Euclid - Online edition

Eucalyptus phenax subsp. phenax

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Green dumosa mallee


Eucalyptus | Symphyomyrtus | Dumaria | Rufispermae

Eucalyptus phenax Brooker & Slee, Muelleria 9: 77 (1996) subsp. phenax

T: South Australia, 12.7 km from Duke's Hwy towards Pinnaroo, 35°17´27´´S, 139°37´30´´E, 26 Jan. 1995, D.Nicolle 1212, R.Nicolle & M.I.H.Brooker: holo: AD; iso: CANB, MEL, NSW, PERTH.
Mallee to 7 m tall. Forming a lignotuber.
Bark usually smooth, cream to grey and coppery, at times with ribbons of decorticated bark in the upper branches.
Branchlets have oil glands in the pith.
Juvenile growth (coppice or field seedlings to 50 cm): stem rounded or square in cross-section; juvenile leaves always petiolate, opposite until nodes 4 to 5 then alternate, ovate to lanceolate or broadly elliptical, 4–8.5 cm long, 0.9–3 cm wide, dull, bluish green to green.
Adult leaves alternate, petiole 0.7–3 cm long; blade lanceolate, 5–12 cm long, 0.8–2.8 cm wide, base tapering to petiole, concolorous, glossy, green, side-veins at an acute or wider angle to midrib, densely to very densely reticulate with erose veinlets, intramarginal vein parallel to and just within margin, oil glands intersectional.
Inflorescence axillary unbranched, peduncles 0.3–1.8 cm long, buds 7 or 9, sessile to shortly pedicellate, pedicels 0–0.3 cm long. Mature buds cylindrical to ovoid (0.7–1.1 cm long, 0.4–0.6 cm wide), green to red or yellowish, not or only slightly ribbed longitudinally on hypanthium, scar present, operculum conical to rounded (0.3–0.6 cm long), usually radially striate, stamens inflexed, cuboid to wedge shaped versatile anthers, dorsifixed, dehiscing by longitudinal slits (non-confluent), style long, stigma blunt, locules 3 to 5, the placentae each with 4 vertical ovule rows. Flowers white.
Fruit sessile or pedicellate, pedicels 0–0.3 cm long, cup-shaped to cylindrical, 0.4–1 cm long, 0.5–0.8 cm wide, scarcely ribbed longitudinally, disc descending, valves 3 to 5, near rim level or enclosed.
Seeds reddish brown and glossy, 1–2.5 mm long, flattened-ovoid, dorsal surface smooth or shallowly reticulate, sometimes lacunose, hilum ventral.

Cultivated seedlings (measured at node 10): cotyledons reniform; stems square to rounded in cross-section; leaves always petiolate, opposite for 4 to 6 nodes then alternate, ovate, 5–9.5 cm long, 3.5–4.5 cm wide, dull, green.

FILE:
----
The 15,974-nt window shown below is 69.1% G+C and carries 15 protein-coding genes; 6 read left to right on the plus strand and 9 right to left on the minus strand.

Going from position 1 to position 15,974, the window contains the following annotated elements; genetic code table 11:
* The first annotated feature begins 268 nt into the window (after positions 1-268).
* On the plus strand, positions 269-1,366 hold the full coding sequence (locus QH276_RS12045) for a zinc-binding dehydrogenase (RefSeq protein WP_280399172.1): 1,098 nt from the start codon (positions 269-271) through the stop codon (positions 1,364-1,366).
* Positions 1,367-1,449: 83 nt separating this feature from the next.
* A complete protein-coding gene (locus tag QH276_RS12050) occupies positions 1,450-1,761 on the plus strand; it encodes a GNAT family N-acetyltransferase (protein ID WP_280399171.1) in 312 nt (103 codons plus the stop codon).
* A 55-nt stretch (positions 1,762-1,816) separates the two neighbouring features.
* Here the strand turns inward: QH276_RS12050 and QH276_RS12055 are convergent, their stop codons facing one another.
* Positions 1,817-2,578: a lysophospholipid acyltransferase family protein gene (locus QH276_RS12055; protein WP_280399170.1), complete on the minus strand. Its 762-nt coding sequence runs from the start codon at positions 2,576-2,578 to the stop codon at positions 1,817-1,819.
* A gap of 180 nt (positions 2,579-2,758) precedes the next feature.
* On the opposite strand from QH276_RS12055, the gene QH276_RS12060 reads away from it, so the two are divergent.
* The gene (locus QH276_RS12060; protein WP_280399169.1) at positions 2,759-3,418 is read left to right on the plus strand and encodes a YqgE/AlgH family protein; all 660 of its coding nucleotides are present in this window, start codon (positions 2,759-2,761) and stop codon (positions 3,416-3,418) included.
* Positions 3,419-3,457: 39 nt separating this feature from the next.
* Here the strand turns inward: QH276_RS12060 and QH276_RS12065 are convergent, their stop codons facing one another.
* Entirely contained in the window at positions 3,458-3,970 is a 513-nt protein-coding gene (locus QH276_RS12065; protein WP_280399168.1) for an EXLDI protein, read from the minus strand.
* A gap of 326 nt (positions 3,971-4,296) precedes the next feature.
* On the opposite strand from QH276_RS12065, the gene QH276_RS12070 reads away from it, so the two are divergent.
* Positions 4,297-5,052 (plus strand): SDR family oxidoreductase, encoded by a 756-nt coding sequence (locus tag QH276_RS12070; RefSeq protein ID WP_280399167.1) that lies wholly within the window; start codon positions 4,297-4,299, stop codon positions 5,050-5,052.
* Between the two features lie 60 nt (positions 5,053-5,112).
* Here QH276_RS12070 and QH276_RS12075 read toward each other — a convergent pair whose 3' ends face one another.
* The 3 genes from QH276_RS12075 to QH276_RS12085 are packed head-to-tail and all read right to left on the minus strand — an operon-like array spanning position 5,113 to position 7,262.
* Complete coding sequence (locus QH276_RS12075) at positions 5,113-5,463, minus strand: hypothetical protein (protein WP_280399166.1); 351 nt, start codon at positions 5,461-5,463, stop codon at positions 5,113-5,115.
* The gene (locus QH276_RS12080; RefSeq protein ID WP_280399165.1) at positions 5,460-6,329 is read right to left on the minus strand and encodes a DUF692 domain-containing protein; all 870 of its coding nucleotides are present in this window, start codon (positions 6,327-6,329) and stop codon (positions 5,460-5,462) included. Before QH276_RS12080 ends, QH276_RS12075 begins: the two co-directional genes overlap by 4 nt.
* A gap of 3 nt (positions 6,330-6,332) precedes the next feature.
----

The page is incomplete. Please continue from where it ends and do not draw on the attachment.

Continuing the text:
Flowering Time

Flowering has been recorded in January, February, March, April, May, October and November.


Eucalyptus phenax is a mallee species widespread in mallee scrubs of southern Australia, from the southern part of the northern wheatbelt of Western Australia near Bolgart, east through the southern wheatbelt to the Esperance subcoastal plains, also in South Australia in the Gawler Ranges, Eyre Peninsula, Kangaroo Island, Murray Mallee and eastwards to the Little Desert and Sunset Country in north-western Victoria (but not New South Wales). The stems are smooth-barked and the adult leaves glossy green.

In the classification of Brooker (2000) Eucalyptus repullulans belongs in Eucalyptus subgenus Symphyomyrtus section Dumaria having these features: buds initially with two opercula the outer shed early, stamens strongly inflexed, ovules in 4 rows on the placentae and cotyledons reniform. Within section Dumaria the species belongs to a large sub-group of closely related species (series Rufispermae, 37 described species and subspecies) diagnosed by glandular pith in the branchlets, cuboid to wedge shaped versatile anthers, and by the reddish brown and glossy, flattish seeds which are unique to the series.

In Victoria and South Australia Eucalyptus phenax is distinguished from E. dumosa, E. cyanophylla, E.percostata and E. conglobata by its glossy green leaves; and from E. pileata and E. caklcareana by smaller buds and fruitIn Western Australia E. phenax subsp. phenax can often be difficult to distinguish from the following mallee taxa:: E. conglobata subsp. perata, E. pileata and E. arguitifolia.

E. conglobata subsp. perata has consistently sessile buds and fruit and only slightly glossy leaves, E. pileata has buds with the operculum consistently wider than the hypanthium whilst E. argutifolia, which is found only in the Wabling Hill area north of Perth, is very similar to E. phenax subsp. phenax differing only in the slightly boader adult leaves and consistently round-topped buds (not conical).

There are two subspecies:

E. phenax subsp. phenax
Differs from subsp. compressa by the narrower leaves, shorter peduncles, longer pedicels, and less crowded fruit that are longer than wide. It is the widespread mallee across southern Australia but not on Kangaroo Island.

E. phenax subsp. compressa
Contrasts with subsp. phenax  especially in the sessile, crowded buds and fruit. It occurs on Kangaroo Island and southern Fleurieu Peninsula and intergrades with subsp. phenax north and east of Goolwa.

Origin of Name
Eucalyptus phenax: Greek phenax, impostor, alluding to the fact that this species was incorrectly placed under the name of E. anceps  for many years.
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